In the end, circumstance and a lack of engagement with a complex issue conspired to prevent Franklin Roosevelt from pursuing health care reform. But the issue had been raised and raised persistently enough to gain a foothold in the Democratic party. And the failure of the New Dealers to persuade their own president to push seriously for health reform revealed a significant principle for future success: The absolute necessity of the president's prolonged and public commitment to the issue.
Harry Truman, FDR's successor, was an obscure Missouri politician who had been a compromise choice for vice-president. Though personally likable, Truman seemed ill-prepared for the job of replacing the most iconic president since Abraham Lincoln, a man trusted and beloved by the American people. Most expected a caretaker presidency; Truman surprised the country by turning out to be a fiery liberal with a penchant for quick, intelligent assessment and willing decision-making. He lead the country through the tumultuous post-war period with partisan fearlessness, developing a major presidency that, among many other things, exposed health care as a potent political issue.
Truman's passion for health care, for that's what it was, drew from his experience in the rough-and-tumble of Missouri politics. He saw a system that took care of the very wealthy and the very poor while leaving the middle class to its own devices. Moreover, he, too, had been shocked by the physical unreadiness of many men for military duty in a time of national crisis. Truman spoke to Congress of the idea of national health insurance immediately after the end of World War II, and became the centerpiece of his extraordinary 1948 campaign:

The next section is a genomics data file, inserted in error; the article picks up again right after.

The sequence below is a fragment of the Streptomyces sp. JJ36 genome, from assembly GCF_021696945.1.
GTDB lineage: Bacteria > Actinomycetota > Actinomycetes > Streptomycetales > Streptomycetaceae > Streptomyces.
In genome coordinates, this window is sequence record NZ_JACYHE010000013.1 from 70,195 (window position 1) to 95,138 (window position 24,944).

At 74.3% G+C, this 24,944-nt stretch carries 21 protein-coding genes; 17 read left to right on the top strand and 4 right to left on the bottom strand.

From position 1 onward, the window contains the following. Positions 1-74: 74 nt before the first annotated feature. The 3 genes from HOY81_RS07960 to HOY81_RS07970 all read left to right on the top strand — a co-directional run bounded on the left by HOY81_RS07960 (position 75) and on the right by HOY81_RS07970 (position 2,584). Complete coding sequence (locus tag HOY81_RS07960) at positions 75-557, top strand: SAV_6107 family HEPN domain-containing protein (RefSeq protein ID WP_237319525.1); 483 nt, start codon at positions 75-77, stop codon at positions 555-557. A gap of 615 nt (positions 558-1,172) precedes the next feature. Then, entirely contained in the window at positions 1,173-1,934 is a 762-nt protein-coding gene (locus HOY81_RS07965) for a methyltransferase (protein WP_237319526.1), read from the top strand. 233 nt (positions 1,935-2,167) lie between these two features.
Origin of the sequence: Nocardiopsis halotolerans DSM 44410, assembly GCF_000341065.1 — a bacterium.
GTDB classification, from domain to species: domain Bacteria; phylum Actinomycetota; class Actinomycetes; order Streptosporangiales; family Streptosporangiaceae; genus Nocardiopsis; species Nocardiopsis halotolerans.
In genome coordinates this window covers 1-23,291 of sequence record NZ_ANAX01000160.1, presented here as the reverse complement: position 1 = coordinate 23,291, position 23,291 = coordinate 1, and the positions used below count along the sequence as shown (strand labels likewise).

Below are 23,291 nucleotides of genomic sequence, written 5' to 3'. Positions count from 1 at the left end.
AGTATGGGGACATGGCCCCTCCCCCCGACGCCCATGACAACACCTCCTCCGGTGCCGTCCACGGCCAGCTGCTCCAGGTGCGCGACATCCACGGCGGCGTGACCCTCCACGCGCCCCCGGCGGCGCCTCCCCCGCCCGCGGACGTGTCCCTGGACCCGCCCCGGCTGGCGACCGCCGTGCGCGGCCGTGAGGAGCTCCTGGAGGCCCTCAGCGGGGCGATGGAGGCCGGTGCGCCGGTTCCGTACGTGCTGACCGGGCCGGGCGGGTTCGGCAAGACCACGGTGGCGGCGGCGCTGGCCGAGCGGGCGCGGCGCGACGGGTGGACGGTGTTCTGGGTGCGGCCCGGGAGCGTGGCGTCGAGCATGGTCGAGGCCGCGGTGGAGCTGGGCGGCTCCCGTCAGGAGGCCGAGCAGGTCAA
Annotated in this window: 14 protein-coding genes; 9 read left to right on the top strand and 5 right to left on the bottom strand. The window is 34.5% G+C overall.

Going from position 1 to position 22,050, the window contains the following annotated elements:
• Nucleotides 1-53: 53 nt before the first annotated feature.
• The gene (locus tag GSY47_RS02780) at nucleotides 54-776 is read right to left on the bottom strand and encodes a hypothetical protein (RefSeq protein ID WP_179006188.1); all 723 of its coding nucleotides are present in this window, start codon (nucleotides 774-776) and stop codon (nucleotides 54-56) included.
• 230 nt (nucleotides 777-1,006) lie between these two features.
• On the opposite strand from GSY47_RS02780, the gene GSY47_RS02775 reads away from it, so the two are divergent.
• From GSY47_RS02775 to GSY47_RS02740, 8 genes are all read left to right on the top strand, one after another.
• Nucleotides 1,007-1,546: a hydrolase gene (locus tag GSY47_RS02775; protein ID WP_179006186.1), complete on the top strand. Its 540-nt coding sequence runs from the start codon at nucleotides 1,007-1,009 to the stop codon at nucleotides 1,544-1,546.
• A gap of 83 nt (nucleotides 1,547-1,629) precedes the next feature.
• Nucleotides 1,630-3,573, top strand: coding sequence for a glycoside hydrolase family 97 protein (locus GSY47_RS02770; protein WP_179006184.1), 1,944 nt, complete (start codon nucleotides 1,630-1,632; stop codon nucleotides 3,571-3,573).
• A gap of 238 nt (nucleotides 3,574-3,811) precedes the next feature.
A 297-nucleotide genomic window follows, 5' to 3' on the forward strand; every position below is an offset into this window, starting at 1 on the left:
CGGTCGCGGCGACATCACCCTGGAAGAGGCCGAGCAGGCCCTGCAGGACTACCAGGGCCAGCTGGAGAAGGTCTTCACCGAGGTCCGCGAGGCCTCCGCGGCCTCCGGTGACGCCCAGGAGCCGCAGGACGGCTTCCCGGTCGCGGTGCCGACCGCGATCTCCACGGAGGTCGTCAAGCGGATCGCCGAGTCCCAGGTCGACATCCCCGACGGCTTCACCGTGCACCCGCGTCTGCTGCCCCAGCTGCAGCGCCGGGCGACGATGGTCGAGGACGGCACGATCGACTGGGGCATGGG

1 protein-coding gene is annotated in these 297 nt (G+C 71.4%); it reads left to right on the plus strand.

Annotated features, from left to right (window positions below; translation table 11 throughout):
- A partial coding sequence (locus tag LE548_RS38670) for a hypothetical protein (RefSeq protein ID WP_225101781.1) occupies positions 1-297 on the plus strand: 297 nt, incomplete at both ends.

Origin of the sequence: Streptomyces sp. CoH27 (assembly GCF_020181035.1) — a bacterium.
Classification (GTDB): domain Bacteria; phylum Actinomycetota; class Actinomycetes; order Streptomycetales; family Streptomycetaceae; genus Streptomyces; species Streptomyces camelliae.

What did the Republicans do with my proposal for health insurance? You can guess that one. They did nothing. All they said was-- "Sorry, we can't do that. The medical lobby says it's un-American." And they listened to the medical lobbies in Congress.
I put it to you. Is it un-American to visit the sick, aid the affected, or comfort the dying? I thought that was simple Christianity. Does cancer care about political parties? Does infantile paralysis concern itself with income?Never had a president spoken so passionately about health care; it resonated with voters, and helped return Truman to office in an election that no one other than Harry Truman thought he would win.
But once back in office, Truman never pushed seriously for national health insurance, and the reasons remain elusive. Certainly, any chance of serious reform disappeared in 1950 when the Democrats lost their Congressional majority for the first time since the Depression. Other events bedeviled the Truman Administration, including labor troubles at home and foreign policy crises in Greece, the Middle East, and Korea. Reorganizing the presidency itself, which the Depression and the war had transformed into a sprawling bureaucracy at the heart of American politics, proved difficult and time-consuming. And Truman was, by his own admission, often maladroit in public appearances, when championing this issue called for near perfection.
Harry Truman believed that the gravitational force of history created a progressive tide of events that would inevitably include health care insurance coverage for all Americans. He did not anticipate the direction from which it would come, but his passion on the stump cemented health care as a signature Democratic party issue, proved its political power, provoked the Republican opposition to developing an alternative, and ensured that health care reform would not disappear from the public consciousness....
Next: Part 2 (Momentum and Medicare)
Day of Reckoning: Demographic trends indicate that by 2050, whites will make up a plurality of less than half of American citizens, about 47% of the population. Moreover, whites will be older than other Americans, meaning that young minority workers will support aging whites with payroll taxes. I only wish that I could be here to see the s*** hit the fan...